Here the issue of a form of knowing beyond scientific and historical knowing presents itself. This new way of knowing must involve some sort of overlap with scientific and historical forms of knowing. Wright gives the example of the donation of a magnificent work of art to a college in a university. The college, lacking any place in which to display the work of art, dismantles the current college building and rebuilds it around the donated work of art. All of the things that used to make the college special are retained and, indeed, enhanced by the presence of the work of art. The negative features of the college are removed by the redesign of the college around the work of art. However—and this is the crucial point—there must be some initial reception of the work of art prior to the redesigning and rebuilding of the college around it. It is of such an overlap that we speak of with the bearing that the issue of resurrection has upon the scientist or the historian.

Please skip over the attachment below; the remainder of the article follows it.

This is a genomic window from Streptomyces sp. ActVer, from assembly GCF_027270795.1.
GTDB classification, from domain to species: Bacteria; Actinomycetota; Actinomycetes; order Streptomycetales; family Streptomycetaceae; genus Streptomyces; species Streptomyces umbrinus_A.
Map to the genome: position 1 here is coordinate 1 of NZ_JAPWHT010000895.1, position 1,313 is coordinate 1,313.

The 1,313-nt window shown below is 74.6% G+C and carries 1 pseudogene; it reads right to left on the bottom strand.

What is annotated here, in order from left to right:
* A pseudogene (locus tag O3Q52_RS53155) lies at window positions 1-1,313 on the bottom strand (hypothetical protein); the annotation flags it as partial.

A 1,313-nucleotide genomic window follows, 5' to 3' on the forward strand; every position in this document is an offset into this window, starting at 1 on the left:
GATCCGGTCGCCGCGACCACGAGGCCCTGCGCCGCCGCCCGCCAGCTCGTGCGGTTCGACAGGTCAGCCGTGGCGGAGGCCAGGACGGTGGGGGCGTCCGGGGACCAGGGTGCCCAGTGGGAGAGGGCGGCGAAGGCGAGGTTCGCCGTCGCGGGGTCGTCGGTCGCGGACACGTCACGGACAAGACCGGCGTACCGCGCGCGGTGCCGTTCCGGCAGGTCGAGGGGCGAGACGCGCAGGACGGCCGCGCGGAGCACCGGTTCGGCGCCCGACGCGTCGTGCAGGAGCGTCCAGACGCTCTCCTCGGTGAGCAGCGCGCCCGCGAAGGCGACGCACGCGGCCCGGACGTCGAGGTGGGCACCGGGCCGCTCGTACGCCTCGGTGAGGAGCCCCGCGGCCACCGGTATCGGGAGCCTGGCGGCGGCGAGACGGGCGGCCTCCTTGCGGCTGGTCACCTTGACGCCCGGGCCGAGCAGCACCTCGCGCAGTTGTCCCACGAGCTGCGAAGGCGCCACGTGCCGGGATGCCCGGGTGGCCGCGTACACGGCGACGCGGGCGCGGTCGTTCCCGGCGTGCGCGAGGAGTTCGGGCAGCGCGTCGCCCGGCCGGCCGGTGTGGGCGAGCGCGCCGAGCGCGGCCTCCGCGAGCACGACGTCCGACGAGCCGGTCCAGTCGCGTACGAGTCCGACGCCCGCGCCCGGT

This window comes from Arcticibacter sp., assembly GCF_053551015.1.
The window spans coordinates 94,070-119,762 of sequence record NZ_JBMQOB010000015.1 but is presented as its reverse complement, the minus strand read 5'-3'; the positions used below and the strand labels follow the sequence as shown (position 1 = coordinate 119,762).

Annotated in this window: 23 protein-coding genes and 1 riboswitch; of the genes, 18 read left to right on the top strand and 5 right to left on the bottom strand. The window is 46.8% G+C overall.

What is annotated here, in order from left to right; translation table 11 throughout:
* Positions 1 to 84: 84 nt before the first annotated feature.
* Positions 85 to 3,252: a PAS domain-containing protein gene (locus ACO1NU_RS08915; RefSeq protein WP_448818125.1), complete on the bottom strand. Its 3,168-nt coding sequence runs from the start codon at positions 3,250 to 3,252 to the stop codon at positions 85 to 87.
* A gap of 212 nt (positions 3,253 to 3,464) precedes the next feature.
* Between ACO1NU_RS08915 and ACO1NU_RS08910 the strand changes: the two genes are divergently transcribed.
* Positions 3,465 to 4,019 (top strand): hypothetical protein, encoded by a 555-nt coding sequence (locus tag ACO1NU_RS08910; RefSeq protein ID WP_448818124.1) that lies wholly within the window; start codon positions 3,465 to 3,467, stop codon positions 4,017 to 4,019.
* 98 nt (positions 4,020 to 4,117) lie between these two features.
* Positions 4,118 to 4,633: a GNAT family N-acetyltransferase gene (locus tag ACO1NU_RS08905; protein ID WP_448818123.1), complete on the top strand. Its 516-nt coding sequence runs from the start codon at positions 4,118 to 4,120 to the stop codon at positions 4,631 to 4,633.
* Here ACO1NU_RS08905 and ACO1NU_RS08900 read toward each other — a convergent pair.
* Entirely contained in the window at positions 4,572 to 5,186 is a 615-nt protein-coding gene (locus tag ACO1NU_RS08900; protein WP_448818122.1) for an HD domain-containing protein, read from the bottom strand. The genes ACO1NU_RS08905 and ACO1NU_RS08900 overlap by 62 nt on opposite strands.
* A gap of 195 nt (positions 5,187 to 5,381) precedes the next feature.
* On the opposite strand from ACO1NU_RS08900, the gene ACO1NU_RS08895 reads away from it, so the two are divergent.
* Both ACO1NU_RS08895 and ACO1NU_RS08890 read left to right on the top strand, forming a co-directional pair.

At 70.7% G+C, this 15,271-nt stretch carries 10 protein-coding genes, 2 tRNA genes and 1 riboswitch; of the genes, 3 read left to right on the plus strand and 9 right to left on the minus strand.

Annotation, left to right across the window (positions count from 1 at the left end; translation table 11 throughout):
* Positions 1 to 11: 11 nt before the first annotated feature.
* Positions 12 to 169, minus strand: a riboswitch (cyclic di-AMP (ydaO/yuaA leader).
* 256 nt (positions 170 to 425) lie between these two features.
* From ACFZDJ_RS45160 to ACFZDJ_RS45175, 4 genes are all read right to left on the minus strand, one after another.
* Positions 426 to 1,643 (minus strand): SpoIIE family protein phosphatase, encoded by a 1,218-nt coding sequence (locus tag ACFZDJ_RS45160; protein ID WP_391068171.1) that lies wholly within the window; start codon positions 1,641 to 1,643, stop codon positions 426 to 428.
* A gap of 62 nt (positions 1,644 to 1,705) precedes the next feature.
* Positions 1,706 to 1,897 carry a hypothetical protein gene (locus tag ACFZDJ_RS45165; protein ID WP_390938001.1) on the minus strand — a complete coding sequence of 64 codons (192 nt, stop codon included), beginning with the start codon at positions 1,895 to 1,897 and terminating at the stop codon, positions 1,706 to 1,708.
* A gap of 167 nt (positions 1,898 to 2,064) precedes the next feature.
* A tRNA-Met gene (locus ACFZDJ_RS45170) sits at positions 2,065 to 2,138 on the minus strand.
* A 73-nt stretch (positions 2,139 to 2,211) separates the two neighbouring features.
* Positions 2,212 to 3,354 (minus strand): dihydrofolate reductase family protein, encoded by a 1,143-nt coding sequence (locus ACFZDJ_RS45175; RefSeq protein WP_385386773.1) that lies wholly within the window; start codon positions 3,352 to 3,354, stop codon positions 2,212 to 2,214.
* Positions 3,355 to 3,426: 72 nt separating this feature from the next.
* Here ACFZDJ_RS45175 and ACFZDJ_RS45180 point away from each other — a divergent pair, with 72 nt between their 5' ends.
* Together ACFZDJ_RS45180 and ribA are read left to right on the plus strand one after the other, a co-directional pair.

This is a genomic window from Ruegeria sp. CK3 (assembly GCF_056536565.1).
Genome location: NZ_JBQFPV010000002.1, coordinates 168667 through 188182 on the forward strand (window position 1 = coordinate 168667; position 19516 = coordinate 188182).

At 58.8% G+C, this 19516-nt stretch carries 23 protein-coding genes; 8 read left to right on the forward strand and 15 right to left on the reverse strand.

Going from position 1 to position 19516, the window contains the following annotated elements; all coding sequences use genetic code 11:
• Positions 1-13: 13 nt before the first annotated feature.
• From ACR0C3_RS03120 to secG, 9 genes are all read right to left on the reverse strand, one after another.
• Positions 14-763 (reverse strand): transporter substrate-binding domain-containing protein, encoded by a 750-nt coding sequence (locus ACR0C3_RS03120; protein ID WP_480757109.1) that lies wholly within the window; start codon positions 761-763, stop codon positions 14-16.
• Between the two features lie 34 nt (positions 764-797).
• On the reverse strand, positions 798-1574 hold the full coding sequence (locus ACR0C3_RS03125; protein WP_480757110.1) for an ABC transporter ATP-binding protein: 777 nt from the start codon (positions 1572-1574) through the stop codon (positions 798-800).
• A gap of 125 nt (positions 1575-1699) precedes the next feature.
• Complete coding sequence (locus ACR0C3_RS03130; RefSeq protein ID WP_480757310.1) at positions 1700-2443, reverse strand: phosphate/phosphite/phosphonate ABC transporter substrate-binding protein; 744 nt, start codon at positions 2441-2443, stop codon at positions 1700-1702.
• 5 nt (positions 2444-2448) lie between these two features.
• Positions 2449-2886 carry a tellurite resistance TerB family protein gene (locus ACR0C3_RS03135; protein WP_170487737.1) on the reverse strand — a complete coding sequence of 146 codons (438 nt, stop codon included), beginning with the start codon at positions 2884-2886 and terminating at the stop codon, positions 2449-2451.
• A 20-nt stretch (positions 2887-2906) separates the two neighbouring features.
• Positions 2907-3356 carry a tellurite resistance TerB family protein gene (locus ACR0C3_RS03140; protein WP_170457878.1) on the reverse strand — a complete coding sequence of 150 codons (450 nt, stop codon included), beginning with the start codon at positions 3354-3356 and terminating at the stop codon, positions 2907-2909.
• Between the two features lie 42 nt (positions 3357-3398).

The resurrection poses such a challenge to the scientist or the historian, for it is the utterly characteristic, protological event of the new world that is coming to birth. It is not an absurd event occurring within the system of our own world, but an event that belongs to a new reality. No other explanation of a satisfactory character can explain the empty tomb. Nevertheless, if someone chooses to stay between the Pharaoh of scepticism and the sea of faith, they cannot be pushed any further by the historian.